Video of test run - HERE
Video of prototype - HERE
I have modelled trains and more recently trams and tram layouts in 00 gauge for a number of years. A year ago I was looking for something different to occupy the dark winter nights. I am a member of the Tramway and Light Railway Society and the November 2014 issue had an article entitled “G or not to G that is the question”? featuring G scale’s suitability for garden rail and tramways. The internet provided various options and I purchased a kit from www.occre.com via Hobbies in the UK.
At the ASRM meeting in January 2015 I presented the work in progress.
During the following months the tram roof was finally assembled together with its upper details and the trolley pole. Finally, before painting the lower chassis, wheels and safety guards were put in place.
The ASRM meeting in July 2015 was held at a members house with a garden railway .This meeting gave an opportunity to feature Lisbon G scale tram in
its intended setting.
History of the Lisbon Tram.
This tram was originally part of the 701/735 series, of the Compañía de
Carris de Ferro de Lisboa, which built them between 1936 and 1940. These trams were considered the safest in Lisbon as they were fitted with a reinforced braking system and were used for the lines covering the most difficult routes, such as 12, 25 or 28, with ramps of up to 12%, which were also the steepest slopes in the world for simple adherence tram lines. The tram is fitted with five types of brake, pneumatic, mechanical, electric, electromagnetic with shoes and mechanical with shoes. Each tram was also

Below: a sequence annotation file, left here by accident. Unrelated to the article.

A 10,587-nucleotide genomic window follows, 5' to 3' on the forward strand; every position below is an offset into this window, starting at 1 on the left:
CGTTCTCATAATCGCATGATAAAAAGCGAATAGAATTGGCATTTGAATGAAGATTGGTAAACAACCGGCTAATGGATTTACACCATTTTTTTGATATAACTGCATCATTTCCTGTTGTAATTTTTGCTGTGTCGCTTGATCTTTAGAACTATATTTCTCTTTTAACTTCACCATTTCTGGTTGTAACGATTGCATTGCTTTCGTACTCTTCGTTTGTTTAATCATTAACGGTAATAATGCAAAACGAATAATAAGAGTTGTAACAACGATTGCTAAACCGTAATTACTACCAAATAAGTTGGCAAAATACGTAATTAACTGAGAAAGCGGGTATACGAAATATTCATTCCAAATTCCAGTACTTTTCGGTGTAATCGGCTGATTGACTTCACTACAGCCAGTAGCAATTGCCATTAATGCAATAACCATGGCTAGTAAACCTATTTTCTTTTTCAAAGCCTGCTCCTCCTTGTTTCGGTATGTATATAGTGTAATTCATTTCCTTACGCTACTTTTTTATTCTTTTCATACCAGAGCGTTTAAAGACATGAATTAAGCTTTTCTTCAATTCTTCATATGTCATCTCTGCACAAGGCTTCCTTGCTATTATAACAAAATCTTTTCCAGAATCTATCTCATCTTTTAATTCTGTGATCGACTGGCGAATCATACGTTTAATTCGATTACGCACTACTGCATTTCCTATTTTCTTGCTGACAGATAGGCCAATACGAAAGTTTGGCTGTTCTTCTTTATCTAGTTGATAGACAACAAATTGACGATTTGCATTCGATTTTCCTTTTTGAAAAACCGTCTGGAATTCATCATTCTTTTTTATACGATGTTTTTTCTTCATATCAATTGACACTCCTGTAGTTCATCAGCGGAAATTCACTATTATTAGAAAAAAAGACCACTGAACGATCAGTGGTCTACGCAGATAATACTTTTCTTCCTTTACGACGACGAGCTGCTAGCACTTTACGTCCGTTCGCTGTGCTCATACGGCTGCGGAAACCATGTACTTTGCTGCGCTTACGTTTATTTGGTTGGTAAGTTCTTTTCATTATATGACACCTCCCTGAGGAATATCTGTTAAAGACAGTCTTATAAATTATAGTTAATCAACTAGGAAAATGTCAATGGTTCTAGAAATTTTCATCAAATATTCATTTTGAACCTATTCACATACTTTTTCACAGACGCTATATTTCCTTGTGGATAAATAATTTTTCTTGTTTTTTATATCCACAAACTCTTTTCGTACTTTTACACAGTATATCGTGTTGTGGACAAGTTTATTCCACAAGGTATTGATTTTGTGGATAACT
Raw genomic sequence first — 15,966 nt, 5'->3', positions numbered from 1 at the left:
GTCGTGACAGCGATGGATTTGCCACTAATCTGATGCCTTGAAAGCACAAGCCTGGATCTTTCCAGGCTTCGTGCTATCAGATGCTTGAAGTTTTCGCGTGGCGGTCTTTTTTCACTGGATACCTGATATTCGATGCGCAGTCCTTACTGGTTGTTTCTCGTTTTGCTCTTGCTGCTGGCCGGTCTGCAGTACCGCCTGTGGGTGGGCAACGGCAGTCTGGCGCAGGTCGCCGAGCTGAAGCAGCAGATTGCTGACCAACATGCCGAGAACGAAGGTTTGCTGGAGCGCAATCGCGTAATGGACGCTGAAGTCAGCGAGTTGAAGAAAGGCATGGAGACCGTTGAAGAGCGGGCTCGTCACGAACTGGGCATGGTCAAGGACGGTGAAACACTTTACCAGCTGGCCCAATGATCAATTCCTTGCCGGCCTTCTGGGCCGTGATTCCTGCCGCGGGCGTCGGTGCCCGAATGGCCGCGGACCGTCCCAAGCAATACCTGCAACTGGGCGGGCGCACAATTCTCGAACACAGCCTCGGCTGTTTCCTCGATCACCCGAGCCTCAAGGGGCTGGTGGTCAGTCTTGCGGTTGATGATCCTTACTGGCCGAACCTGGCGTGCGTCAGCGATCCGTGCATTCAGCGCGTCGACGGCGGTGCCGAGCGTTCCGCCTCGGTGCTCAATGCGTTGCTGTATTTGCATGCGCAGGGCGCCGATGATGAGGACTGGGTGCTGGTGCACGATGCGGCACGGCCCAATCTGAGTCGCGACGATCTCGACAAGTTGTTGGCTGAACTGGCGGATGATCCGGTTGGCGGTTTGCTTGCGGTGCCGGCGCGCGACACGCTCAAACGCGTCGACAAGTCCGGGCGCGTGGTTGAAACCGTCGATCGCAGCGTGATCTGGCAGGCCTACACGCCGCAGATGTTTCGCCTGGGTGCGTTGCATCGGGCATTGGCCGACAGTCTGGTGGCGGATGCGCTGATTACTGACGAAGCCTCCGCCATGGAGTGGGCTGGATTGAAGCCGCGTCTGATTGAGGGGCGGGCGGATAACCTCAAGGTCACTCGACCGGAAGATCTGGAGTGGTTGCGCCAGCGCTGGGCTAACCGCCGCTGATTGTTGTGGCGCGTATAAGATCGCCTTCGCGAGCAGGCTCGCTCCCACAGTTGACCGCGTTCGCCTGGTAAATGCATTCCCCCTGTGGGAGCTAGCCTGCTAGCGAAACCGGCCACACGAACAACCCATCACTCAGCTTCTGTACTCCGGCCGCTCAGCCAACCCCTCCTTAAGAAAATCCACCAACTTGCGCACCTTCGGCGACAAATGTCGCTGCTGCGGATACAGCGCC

fitted with two powerful, 45 HP, Metropolitan Vickers electric motors and a Brill 21-E type truck, built by Maley & Tauton. The body is of the standard Lisbon type, based on American Brill designs,
with its most notable characteristic being the sharply cambered roof. The tram maintained its original design up until 1985-1987, when the series was reformed and adapted for a single driver/conductor, pneumatically operated doors were installed along with flashing lights and the street-side doors were sealed off.
After 1995 the original trams gradually started to be replaced with remodelled Series 500 trams, although a number of units were maintained in operational conditions for charter services and occasional substitutions on the regular lines.